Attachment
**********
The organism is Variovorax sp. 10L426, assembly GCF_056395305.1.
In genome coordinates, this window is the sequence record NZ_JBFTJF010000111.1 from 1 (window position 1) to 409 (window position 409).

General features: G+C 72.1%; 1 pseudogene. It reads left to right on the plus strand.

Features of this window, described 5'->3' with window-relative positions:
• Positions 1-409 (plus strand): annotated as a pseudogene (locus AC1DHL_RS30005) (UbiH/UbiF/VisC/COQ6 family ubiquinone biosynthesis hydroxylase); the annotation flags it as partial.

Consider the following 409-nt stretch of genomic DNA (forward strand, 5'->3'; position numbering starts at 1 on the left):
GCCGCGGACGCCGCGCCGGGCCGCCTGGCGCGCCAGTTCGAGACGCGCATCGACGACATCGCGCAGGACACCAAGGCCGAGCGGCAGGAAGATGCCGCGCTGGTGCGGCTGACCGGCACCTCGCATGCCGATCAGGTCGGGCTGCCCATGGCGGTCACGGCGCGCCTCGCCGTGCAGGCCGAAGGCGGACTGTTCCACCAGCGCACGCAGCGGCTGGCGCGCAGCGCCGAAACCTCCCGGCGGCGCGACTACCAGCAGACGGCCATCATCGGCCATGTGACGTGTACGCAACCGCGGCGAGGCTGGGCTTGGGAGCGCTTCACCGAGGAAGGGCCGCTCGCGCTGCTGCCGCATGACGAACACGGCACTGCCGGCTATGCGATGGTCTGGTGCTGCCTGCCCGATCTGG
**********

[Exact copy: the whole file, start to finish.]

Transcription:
The organism is Variovorax sp. 10L426, assembly GCF_056395305.1.
In genome coordinates, this window is the sequence record NZ_JBFTJF010000111.1 from 1 (window position 1) to 409 (window position 409).

General features: G+C 72.1%; 1 pseudogene. It reads left to right on the plus strand.

Features of this window, described 5'->3' with window-relative positions:
• Positions 1-409 (plus strand): annotated as a pseudogene (locus AC1DHL_RS30005) (UbiH/UbiF/VisC/COQ6 family ubiquinone biosynthesis hydroxylase); the annotation flags it as partial.

Consider the following 409-nt stretch of genomic DNA (forward strand, 5'->3'; position numbering starts at 1 on the left):
GCCGCGGACGCCGCGCCGGGCCGCCTGGCGCGCCAGTTCGAGACGCGCATCGACGACATCGCGCAGGACACCAAGGCCGAGCGGCAGGAAGATGCCGCGCTGGTGCGGCTGACCGGCACCTCGCATGCCGATCAGGTCGGGCTGCCCATGGCGGTCACGGCGCGCCTCGCCGTGCAGGCCGAAGGCGGACTGTTCCACCAGCGCACGCAGCGGCTGGCGCGCAGCGCCGAAACCTCCCGGCGGCGCGACTACCAGCAGACGGCCATCATCGGCCATGTGACGTGTACGCAACCGCGGCGAGGCTGGGCTTGGGAGCGCTTCACCGAGGAAGGGCCGCTCGCGCTGCTGCCGCATGACGAACACGGCACTGCCGGCTATGCGATGGTCTGGTGCTGCCTGCCCGATCTGG